Provided by: gvpe_2.24-2_i386 bug

The GNU-VPE Protocols


       GVPE can make use of a number of protocols. One of them is the GNU VPE
       protocol which is used to authenticate tunnels and send encrypted data
       packets. This protocol is described in more detail the second part of
       this document.

       The first part of this document describes the transport protocols which
       are used by GVPE to send it's data packets over the network.

PART 1: Transport protocols

       GVPE offers a wide range of transport protocols that can be used to
       interchange data between nodes. Protocols differ in their overhead,
       speed, reliability, and robustness.

       The following sections describe each transport protocol in more detail.
       They are sorted by overhead/efficiency, the most efficient transport is
       listed first:

       RAW IP

       This protocol is the best choice, performance-wise, as the minimum
       overhead per packet is only 38 bytes.

       It works by sending the VPN payload using raw IP frames (using the
       protocol set by ip-proto).

       Using raw IP frames has the drawback that many firewalls block
       "unknown" protocols, so this transport only works if you have full IP
       connectivity between nodes.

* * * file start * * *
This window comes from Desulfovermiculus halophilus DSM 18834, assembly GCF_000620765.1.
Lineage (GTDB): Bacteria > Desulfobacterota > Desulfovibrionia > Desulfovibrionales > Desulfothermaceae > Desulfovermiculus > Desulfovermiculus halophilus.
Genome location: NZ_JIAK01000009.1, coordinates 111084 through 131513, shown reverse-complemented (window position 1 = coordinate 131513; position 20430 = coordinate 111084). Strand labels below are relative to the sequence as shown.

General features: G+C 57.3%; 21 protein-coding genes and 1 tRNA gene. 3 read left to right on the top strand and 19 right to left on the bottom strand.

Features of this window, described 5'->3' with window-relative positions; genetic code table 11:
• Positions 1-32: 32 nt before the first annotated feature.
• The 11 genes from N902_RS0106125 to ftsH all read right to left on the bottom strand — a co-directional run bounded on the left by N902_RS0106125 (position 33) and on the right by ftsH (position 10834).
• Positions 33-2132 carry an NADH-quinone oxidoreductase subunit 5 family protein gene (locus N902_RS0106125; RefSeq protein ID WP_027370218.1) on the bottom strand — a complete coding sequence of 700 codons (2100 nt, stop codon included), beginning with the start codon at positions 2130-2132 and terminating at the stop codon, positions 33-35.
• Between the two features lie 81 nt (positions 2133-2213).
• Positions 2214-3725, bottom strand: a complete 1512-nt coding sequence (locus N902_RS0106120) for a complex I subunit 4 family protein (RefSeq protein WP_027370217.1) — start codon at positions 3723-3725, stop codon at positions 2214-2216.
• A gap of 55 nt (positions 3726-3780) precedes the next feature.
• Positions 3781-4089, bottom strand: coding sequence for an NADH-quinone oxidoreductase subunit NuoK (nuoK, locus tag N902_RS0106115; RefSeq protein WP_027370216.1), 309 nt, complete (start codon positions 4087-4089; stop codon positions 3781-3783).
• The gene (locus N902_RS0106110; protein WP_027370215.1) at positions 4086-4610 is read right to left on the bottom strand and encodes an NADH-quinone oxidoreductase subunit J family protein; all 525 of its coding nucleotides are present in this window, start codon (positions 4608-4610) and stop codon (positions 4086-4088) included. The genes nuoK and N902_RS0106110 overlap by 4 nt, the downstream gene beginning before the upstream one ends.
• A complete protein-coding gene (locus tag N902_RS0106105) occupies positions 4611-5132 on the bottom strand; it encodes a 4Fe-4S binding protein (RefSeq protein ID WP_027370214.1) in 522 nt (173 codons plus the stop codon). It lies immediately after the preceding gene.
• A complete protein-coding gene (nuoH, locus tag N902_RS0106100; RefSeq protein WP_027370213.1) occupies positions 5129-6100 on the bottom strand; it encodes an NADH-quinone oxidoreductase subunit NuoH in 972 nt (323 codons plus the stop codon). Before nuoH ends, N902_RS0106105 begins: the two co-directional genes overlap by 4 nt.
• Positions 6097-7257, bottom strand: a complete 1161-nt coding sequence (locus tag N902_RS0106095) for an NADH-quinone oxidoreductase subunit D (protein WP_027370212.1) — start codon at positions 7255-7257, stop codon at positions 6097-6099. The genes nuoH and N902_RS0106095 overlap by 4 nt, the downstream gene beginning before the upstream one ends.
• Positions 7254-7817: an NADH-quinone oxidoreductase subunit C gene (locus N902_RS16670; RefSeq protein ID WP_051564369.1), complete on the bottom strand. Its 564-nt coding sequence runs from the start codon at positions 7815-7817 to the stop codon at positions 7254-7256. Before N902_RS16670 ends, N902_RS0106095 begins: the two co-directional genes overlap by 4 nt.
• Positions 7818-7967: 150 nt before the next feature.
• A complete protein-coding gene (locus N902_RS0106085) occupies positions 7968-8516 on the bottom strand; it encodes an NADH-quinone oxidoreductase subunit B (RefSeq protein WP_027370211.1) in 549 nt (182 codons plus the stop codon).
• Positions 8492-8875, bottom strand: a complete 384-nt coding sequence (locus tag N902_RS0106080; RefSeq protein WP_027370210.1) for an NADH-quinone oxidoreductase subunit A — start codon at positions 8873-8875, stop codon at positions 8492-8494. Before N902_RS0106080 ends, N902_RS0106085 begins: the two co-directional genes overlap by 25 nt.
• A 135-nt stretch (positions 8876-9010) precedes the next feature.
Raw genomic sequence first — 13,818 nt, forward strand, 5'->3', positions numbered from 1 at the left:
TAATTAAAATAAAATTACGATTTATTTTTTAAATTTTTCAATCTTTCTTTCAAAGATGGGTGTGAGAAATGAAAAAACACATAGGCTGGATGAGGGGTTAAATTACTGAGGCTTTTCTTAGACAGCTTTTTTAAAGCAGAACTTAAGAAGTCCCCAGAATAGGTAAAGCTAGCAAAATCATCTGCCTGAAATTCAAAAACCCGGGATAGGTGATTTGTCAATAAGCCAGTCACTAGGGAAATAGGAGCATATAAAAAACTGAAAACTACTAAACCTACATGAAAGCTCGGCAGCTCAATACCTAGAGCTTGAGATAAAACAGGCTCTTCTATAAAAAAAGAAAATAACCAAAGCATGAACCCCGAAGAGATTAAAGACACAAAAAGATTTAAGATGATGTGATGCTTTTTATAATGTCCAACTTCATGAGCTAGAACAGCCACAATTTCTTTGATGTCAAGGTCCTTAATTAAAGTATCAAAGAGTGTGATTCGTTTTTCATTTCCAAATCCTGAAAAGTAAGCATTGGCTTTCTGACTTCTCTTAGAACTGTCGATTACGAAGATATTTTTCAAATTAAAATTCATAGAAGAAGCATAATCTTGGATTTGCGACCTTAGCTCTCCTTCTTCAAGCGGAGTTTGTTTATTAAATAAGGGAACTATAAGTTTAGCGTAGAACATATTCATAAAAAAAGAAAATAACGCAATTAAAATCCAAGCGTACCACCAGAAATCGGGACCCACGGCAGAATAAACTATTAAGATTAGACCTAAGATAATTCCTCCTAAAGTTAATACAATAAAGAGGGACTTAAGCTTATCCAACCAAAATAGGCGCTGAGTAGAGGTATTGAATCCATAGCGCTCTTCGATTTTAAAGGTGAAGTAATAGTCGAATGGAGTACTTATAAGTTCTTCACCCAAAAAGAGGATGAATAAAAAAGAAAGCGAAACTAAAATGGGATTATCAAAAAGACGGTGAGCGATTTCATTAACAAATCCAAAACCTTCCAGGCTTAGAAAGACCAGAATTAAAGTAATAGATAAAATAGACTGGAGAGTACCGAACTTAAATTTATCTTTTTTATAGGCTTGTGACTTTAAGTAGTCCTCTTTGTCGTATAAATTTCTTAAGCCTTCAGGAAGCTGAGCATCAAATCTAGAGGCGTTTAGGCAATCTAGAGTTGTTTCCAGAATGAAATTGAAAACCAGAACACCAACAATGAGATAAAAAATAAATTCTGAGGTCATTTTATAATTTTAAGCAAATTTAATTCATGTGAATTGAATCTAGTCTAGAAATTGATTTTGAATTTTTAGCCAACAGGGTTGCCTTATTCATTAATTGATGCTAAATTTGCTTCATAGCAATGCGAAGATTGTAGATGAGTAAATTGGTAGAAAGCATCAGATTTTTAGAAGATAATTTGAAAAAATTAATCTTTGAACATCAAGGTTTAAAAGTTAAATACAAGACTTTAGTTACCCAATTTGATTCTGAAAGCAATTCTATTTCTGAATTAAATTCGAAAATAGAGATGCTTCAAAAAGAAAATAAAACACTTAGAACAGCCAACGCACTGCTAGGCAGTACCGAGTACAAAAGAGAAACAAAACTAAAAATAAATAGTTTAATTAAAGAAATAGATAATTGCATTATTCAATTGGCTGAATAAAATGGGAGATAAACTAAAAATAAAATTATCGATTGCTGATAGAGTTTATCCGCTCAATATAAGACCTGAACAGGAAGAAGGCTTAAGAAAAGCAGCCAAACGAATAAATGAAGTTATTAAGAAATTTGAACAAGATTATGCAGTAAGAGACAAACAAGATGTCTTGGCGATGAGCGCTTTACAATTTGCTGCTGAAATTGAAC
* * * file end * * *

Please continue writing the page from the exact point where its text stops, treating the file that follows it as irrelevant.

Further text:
This protocol offers very low overhead (minimum 42 bytes), and can
       sometimes tunnel through firewalls when other protocols can not.

       It works by prepending an ICMP header with type icmp-type and a code of
       255. The default icmp-type is echo-reply, so the resulting packets look
       like echo replies, which looks rather strange to network

       This transport should only be used if other transports (i.e. raw IP)
       are not available or undesirable (due to their overhead).


       This is a good general choice for the transport protocol as UDP packets
       tunnel well through most firewalls and routers, and the overhead per
       packet is moderate (minimum 58 bytes).

       It should be used if RAW IP is not available.


       This protocol is a very bad choice, as it not only has high overhead
       (more than 60 bytes), but the transport also retries on it's own, which
       leads to congestion when the link has moderate packet loss (as both the